Home inspections can also cause a buyer to forgo a purchase. Often, buyers include a property inspection contingency in their offers, which means their agreement to buy the house at the offered amount is based on the home’s condition meeting a standard they find acceptable. If the property needs repairs, buyers can negotiate a lower sale price to cover the costs or request the seller make the necessary upgrades.

Are they both important?
Yes, all buyers and sellers should see value in appraisals and home inspections. Appraisals will almost always be part of the home buying process when a mortgage is involved. Home inspections are not required but typically a good investment. Sometimes, buyers waive the inspection clause to make their offer more attractive to sellers, but buyers could eventually be stuck with a home that has a number of hidden and costly issues.

Because appraisals impact the lender and are subject to more regulation than inspections, appraisers must have a license or certification no matter what state they work in. On the other hand, inspectors have licensing requirements in only 39 states, and a certification is an option for professionals who perform inspections full time and want to increase their business, according to the National Association of Home Inspectors. Regardless of less oversight for inspections, buyers should seek the same quality of service from a home inspector as they would from a certified real estate appraiser. With a clear idea of a home’s value and condition, buyers can make a well-informed purchase.

 

Appraisal Waivers

Sometimes there are cases when the lender may notify the borrower that an appraisal completed by a human certified appraiser can be waived; however, I would caution the buyer and or agents in this case to get their own appraisal completed by the independent professional appraiser that has no skin in the game of them buying the home. In other words, the lender waiving the “appraisal” for an automated valuation completed by a computer does very little to nothing to protect the borrower and to confirm that the investment being made is a fair market purchase at the time of purchase. The automated valuation only tells the bank the risk for the loan that they are making on home. The “CMA” comparative market analysis completed by the real estate agent is not an appraisal and is used to find a probable sales price and not a fair market value. Although these numbers could be similar there is a difference in these definitions and it matters.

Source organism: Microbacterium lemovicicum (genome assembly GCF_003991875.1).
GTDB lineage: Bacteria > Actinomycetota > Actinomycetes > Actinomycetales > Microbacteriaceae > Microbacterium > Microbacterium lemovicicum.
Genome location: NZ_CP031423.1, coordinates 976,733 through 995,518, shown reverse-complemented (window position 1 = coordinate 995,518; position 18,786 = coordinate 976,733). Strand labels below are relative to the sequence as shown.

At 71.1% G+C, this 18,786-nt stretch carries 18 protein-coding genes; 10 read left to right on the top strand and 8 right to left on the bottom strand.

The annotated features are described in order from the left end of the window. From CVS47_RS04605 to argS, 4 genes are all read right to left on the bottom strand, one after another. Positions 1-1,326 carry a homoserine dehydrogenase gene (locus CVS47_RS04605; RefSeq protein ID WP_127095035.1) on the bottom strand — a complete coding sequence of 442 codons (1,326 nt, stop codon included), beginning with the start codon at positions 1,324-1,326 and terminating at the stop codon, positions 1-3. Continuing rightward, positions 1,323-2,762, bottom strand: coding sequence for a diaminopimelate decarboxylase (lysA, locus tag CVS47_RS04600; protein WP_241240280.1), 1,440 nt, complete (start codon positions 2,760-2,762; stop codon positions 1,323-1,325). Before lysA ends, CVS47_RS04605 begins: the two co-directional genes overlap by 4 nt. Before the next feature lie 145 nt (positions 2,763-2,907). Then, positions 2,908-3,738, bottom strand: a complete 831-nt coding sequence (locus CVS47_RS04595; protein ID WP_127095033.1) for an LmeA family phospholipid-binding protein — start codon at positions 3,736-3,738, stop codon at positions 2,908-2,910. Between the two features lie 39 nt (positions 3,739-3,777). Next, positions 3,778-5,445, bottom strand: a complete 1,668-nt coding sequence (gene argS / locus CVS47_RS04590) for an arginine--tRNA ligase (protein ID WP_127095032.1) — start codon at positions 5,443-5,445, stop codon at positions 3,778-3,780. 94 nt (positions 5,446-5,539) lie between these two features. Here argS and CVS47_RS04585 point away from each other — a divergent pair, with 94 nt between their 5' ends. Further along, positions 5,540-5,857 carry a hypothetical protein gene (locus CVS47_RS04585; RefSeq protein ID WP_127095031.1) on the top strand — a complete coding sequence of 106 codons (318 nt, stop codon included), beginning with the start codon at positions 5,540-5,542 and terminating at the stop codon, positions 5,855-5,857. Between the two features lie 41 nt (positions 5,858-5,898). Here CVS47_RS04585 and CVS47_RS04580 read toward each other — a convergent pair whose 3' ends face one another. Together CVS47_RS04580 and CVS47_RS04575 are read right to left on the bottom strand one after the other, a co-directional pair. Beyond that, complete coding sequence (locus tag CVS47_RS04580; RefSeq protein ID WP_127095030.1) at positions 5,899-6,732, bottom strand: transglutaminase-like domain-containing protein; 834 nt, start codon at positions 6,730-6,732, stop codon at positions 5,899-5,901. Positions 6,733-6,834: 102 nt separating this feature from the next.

• Asking price: This the amount the seller is asking for the home when listing it for sale. It is also referred to as the list or listing price because it’s the amount the house is listed for in the Multiple Listing Service (MLS).
  • Selling price: This is the amount at which the property actually sells. It is also referred to as the sale price. It may be higher, lower, or the same as the initial asking price, depending on what happens during the offer and negotiating stage.
  • Market value: This is the current value of a home based on local sales prices. Fair market value is driven by the forces of supply and demand, and these factors can vary from one local housing market to the next. That’s why similar homes in different real estate markets (cities) tend to have different values.

As you can see both the appraisal and the home inspection are important roles in the buying and selling of real estate. I hope that this has answered some questions that you may have had about the differences between appraisals and home inspections. Thanks for taking the time to read this blog. Leave your comments below or let us know how we can assist you with your appraisal needs by contacting us today.